Covered CA Enrollment

Covered CA Enrollment
Hardy Brown Sr.

Hardy Brown Sr.

While many more California Latinos and African Americans have become insured since the passage of the Affordable Care Act, including through the state’s Medi-Cal expansion and employer-based insurance, Covered California’s experience echoes that of other states trying to ensure their minority populations receiving the health coverage they need,” said Larry Levitt, Senior Vice President at the Kaiser Family Foundation.

About 55 percent of the nation’s remaining 32.3 million uninsured under age 65 are people of color, including 34 percent who identify as Hispanic/Latino and 14 percent who identify as Black, according to Kaiser Family Foundation data.

In California, about 2.2 million Californians remain uninsured but are eligible for Medi-Cal or Covered California insurance plans, stated Peter Lee, Executive Director for California’s health benefit exchange Covered California. They are more likely to be Latino and African American, and younger and slightly more affluent than current enrollees, who may have qualified for subsidies or Medi-Cal, the state’s version of Medicaid. Covered California’s open enrollment runs from Nov. 1 2015 to Jan. 31, 2016.

Covered California has earmarked about $50 million for marketing and another $13 million for navigators, trained counselors who help people learn about and sign up for coverage. The exchange was expected to unveil its new advertising campaign Friday, including ads specifically targeted to Latinos and African Americans.

As part of an article generated by California Black Media (CBM) based in Sacramento on the low enrollment of African Americans and Latinos into the Covered California Health Coverage Plan, which is required by law under the Affordable Health Care Act, I want to commend CBM for keeping this issue before the public because it is important to my community and something I know a lot about. I want to focus on the outreach enrollment portion of the program and offer my experience and thoughts.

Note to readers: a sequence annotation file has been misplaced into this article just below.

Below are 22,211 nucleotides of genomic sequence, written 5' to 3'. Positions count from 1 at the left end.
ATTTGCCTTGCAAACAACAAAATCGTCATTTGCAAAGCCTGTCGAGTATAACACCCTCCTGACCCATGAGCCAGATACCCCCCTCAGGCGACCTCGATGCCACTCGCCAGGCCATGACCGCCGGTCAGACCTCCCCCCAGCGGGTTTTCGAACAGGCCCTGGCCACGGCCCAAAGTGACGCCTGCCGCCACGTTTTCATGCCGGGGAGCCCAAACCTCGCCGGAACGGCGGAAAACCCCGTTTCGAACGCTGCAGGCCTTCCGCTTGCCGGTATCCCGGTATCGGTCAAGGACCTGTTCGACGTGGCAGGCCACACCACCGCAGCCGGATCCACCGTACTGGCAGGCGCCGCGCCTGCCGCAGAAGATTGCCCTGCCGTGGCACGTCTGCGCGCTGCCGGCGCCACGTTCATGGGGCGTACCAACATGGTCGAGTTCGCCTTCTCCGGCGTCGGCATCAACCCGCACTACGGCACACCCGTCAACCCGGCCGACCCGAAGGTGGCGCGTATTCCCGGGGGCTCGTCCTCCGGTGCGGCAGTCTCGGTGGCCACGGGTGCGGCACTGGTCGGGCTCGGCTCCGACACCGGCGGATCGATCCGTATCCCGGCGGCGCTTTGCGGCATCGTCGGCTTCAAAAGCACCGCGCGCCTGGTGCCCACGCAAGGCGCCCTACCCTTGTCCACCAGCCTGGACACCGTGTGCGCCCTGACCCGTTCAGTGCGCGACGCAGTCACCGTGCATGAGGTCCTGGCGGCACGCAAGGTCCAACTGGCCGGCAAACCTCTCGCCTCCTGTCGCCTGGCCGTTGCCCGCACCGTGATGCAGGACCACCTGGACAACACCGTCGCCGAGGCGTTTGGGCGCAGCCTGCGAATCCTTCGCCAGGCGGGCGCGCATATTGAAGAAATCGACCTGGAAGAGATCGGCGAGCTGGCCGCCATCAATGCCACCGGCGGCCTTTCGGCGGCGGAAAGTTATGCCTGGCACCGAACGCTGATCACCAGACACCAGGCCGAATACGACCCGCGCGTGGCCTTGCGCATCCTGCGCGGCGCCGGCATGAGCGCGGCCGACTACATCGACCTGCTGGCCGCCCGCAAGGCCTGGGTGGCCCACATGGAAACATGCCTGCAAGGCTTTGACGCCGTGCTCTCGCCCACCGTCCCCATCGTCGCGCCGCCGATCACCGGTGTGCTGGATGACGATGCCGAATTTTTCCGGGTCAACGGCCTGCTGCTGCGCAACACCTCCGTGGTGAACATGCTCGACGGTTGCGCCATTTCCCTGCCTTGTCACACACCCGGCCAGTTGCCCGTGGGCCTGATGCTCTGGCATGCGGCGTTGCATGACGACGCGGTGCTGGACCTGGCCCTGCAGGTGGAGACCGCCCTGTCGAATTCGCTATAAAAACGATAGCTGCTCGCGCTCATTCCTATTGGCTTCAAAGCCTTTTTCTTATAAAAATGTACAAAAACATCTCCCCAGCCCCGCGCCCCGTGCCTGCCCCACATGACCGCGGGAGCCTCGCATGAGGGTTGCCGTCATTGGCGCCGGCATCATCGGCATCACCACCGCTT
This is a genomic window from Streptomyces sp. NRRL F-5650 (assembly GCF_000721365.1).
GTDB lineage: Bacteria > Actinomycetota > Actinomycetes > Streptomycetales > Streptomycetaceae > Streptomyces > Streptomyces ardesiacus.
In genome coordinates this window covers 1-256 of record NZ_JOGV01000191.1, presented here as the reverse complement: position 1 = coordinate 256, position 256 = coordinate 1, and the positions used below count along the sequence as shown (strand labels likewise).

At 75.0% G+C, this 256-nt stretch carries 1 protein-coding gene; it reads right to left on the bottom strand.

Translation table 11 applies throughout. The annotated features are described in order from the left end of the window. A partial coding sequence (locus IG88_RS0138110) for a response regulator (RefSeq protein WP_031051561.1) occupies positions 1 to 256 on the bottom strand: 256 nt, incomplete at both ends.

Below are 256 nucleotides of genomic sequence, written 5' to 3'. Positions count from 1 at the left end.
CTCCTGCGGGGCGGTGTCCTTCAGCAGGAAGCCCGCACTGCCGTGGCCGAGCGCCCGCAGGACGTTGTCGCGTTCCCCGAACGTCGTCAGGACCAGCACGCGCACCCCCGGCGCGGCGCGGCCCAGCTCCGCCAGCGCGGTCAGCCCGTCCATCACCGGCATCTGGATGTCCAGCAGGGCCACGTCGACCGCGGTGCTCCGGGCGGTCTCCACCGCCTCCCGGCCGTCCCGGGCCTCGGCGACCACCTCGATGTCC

The year was 1970 and Kaiser Permanente known then as Kaiser Hospital in Fontana wanted to enroll 500 low-income Black and Latino families into its health plan and thought it would take at least a year to do so. During that time, and this was when Kaiser Fontana had a reputation of not having the best customer service when it came to providing quality medical care to Blacks and Latinos who did have health coverage through employer’s benefit packages, however within a five month period we began an outreach program to attract new Black and Latino members.

Under the leadership of Kaiser’s president, Mr. Jim Vohs, Dr. Raymond Kay Retired Medical Director and Rev. Art Forbes, Administrator of the Comprehensive Health Services Program (CHSP) and myself as the Outreach and Training Director, we hired six community workers that lived in the community and trained them on what to say to potential enrollees as well as educated our targeted population on the benefits for them as new members of Kaiser Healthcare. I also used my affiliation with the Black and Latino media, my membership in the Black church and other community organizations to help spread the word on the credibility of the program. This was important to me because relying on only one avenue to reach our people, would not work.

It was not easy to convince a group of people who have been repeatedly treated badly in the past by an institution that would not hire them to work. I remember Frank Solano one of the original community workers saying to me, “Hardy I never thought Kaiser would hire people like us to work here.” And we found many Latinos who had Kaiser coverage through Kaiser Steel and was treated so bad they went to outside doctors and paid for care when they needed it. We also had language and cultural barriers to health care that needed to be overcome while trying to enroll people and we did.

As people read and heard about what we were doing and what the benefits were in becoming new members, people began signing up so fast it made our heads spin and Kaiser’s leaders could not believe our numbers.

Our success was from the messengers and our instruments of delivering the message and benefits to the people.

In my opinion if Covered California wants to reach and enroll a diverse populous, let me offer that they select credible people to lead, use the Black and Latino owned media to help educate the targeted populations to be enrolled.

It appears as though you have a budget large enough but how you spend it and whom you spend it with will generate the outcome you desire.

Background information was obtained through the Kaiser Health Network an editorially independent program of the Kaiser Foundation.

About The Author

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